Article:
Tibetan Thangka paintings
Do you know of any Tibetan handicrafts? In Tibet and many places of Tibetan settlement, such as in India, you would have an opportunity to look closely at many delicate handmade products, gorgeous Tibetan carpets, rugs, incense sticks, knives, and Thangka paintings. They are very diverse, but most importantly, they are a display of Tibetan people's wisdom. Thangka painting is an ancient type of Tibetan art, which has been preserved in the Himalayan region for two thousand years. It originated in Nepal and was brought to Tibet by the Nepalese princess, Bhrikuti. She was the wife of Songtsen Gampo, the founder of the Tibetan Empire.
Thangka is a Tibetan word, which means 'recorded message.' Tibetan Thangka is a scroll-like painting that can be examined like a map through visual symbols and colours. Each detail is intricate and has a deep symbolic meaning, referring to various parts of the Buddhist philosophy. Hence, Buddhist Thangka combines fine art with spirituality to create a captivating art piece filled with philosophical meaning. A Thangka could depict a deity, a mandala, or a spiritually significant event from a Buddhist master's life.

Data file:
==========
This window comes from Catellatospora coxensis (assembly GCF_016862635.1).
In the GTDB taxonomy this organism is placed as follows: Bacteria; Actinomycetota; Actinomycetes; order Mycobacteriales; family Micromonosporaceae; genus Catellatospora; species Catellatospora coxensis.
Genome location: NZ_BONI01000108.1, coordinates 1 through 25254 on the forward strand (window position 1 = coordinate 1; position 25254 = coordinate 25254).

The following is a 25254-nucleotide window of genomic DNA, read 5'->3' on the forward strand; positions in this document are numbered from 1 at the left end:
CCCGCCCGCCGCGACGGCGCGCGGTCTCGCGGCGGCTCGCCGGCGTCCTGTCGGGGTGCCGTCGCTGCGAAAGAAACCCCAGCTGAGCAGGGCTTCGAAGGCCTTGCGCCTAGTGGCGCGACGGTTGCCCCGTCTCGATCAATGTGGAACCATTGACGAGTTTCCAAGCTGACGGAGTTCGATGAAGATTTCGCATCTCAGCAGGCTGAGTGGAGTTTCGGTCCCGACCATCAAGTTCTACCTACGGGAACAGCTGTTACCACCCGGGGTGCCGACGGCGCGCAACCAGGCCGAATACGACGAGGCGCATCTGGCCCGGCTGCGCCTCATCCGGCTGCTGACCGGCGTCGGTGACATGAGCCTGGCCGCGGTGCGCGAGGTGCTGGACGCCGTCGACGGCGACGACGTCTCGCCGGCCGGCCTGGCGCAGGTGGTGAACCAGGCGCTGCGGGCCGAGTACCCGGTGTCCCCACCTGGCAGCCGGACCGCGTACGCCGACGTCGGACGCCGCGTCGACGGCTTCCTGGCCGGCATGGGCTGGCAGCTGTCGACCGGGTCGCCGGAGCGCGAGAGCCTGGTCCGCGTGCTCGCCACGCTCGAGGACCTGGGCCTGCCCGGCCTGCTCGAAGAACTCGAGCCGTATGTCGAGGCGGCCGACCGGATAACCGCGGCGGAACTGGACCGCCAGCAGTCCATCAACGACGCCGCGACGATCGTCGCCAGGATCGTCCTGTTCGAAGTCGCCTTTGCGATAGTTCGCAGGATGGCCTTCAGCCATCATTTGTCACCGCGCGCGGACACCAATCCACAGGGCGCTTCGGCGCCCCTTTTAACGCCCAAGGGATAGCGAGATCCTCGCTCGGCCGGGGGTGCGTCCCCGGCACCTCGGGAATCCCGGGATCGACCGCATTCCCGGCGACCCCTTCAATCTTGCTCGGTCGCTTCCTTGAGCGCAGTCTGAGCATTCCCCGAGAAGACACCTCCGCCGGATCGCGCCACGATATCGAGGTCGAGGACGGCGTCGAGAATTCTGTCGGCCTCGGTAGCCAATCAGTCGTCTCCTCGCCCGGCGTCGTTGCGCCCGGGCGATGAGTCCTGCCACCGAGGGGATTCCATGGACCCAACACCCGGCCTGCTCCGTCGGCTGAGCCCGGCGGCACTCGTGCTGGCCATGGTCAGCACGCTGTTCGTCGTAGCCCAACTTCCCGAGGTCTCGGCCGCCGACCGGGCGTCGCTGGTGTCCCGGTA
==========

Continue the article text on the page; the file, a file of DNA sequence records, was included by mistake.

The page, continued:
The making of a Thangka is a long and painstaking process. They are traditionally painted on either cotton or silk, with loosely-woven cotton being the most common. They are generally around 40cm-58cm wide. The paints are made from pigments in a water-soluble form of animal glue. It can take months of painstaking work to complete a detailed Thangka. Besides skill in painting, the artist must have an understanding of Buddhist scriptures and iconography.
Today, the early murals can be seen in a few remaining sites like the Ajanta Caves in India, some of the oldest monasteries in Ladakh (India), and the Mogao Caves, Gansu Province, China. Depending on the content, one could distinguish Buddha Thangka, Biography Thangka, Mythology Thangka, and Catechism Thangka. Have you seen a Thangka painting before? Share in comments.